Purchase of new tracked Infantry Fighting Vehicles for the Slovak Armed Forces - Rheinmetall builds a partner network in Slovakia

 28. 11. 2021      category: Events
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This year, the Slovak Ministry of Defence has presented bold plans to modernise the equipment of the Ground Forces of the Armed Forces of the Slovak Republic (AF SR). It plans to purchase 228 tracked Infantry Fighting Vehicles (IFVs) and up to 500 Armoured Fighting Vehicles (AAVs) in 20 different versions over the next few years. The purchases of both types of ground equipment are to take place in several stages. In the first phase of the acquisition, 152 tracked IFVs and 76 8x8 AAVs are to be purchased. One of the candidates in the tender for the new tracked IFVs is the German Lynx vehicle from Rheinmetall.

The Slovak Land Forces, like many former Eastern Bloc states, currently have mainly tracked BVP-1, BVP-2 and a modernised version of the BVP-M. Since taking office in 2020, the current defence minister Jaroslav Nad has spoken about the need to modernise the Slovak Land Forces, which the previous leadership of the Slovak Ministry of Defence was unable to implement transparently, and has stressed the need to meet Slovakia's commitments to its NATO allies. In order for Slovakia to fulfil its commitments, it is necessary to build a heavy mechanised brigade with modern equipment. This is also why the Ministry of Defence is currently preparing the purchase of new tracked infantry fighting vehicles. The acquisition is to be carried out on a government-to-government basis and by the end of October the Slovak Ministry of Defence had received a total of eight offers.

lynxidebPicture: One of the candidates in the tender for the new tracked BVP for the Slovak Land Forces is the German vehicle Lynx (pictured) from Rheinmetall | Martin Šiška / CZ Defence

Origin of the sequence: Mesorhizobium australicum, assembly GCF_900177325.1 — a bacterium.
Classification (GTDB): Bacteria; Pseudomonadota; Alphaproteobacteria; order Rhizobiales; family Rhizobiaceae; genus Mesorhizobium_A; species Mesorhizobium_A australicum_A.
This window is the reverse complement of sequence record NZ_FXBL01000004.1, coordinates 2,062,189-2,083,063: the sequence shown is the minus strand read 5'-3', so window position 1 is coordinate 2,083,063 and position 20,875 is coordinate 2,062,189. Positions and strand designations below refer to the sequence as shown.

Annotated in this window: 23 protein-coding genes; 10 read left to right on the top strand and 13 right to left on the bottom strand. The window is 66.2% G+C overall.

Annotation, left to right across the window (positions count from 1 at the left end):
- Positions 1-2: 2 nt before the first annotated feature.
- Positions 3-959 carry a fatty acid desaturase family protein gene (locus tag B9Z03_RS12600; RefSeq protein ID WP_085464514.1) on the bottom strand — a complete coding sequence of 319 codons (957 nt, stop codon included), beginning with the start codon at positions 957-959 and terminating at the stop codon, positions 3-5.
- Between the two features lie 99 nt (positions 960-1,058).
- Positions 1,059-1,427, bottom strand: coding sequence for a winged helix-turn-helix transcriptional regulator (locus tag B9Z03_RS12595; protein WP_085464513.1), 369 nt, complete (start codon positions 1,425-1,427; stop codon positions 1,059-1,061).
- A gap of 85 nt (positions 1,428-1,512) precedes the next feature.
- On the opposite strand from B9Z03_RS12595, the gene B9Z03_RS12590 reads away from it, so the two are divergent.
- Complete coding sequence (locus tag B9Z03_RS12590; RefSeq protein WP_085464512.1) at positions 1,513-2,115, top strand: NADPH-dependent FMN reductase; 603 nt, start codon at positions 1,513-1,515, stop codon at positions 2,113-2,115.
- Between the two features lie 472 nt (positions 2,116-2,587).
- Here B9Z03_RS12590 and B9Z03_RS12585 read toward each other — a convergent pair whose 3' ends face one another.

The acquisition of new tracked Armoured Personnel Carriers is mentioned in several planning and strategic documents of the Slovak Ministry of Defence. For example, the Final Report of the 2020 Defence Spending Review recalls that the General Staff, based on the 2017 Capability Objectives, states the need for tracked IFVs for the Heavy Mechanised Brigade, in the number of 164 vehicles. The 2030 Long Term Plan speaks of upgrading or replacing only 105 IFVs. Plans for the acquisition of new tracked chassis IFVs are also discussed in the Methodology for Determining Investment Priorities, which places the replacement of tracked armoured vehicles among the priority tasks of the Ministry of Defence and the Slovak Armed Forces in the area of building and maintaining capabilities for the period 2022-2027. A similar document lists 2023 as the start of deliveries of new tracked IFVs. For the project itself, the MoD also published a project plan and feasibility study this year. The feasibility study envisages a price tag of €1.739 billion for the purchase of 152 tracked IFVs in the first phase of the project. In the first phase, 131 tracked vehicles are to be purchased in the IFV version, then 15 vehicles in the commander version, 3 recovery vehicles and 3 technical assistance workshop vehicles.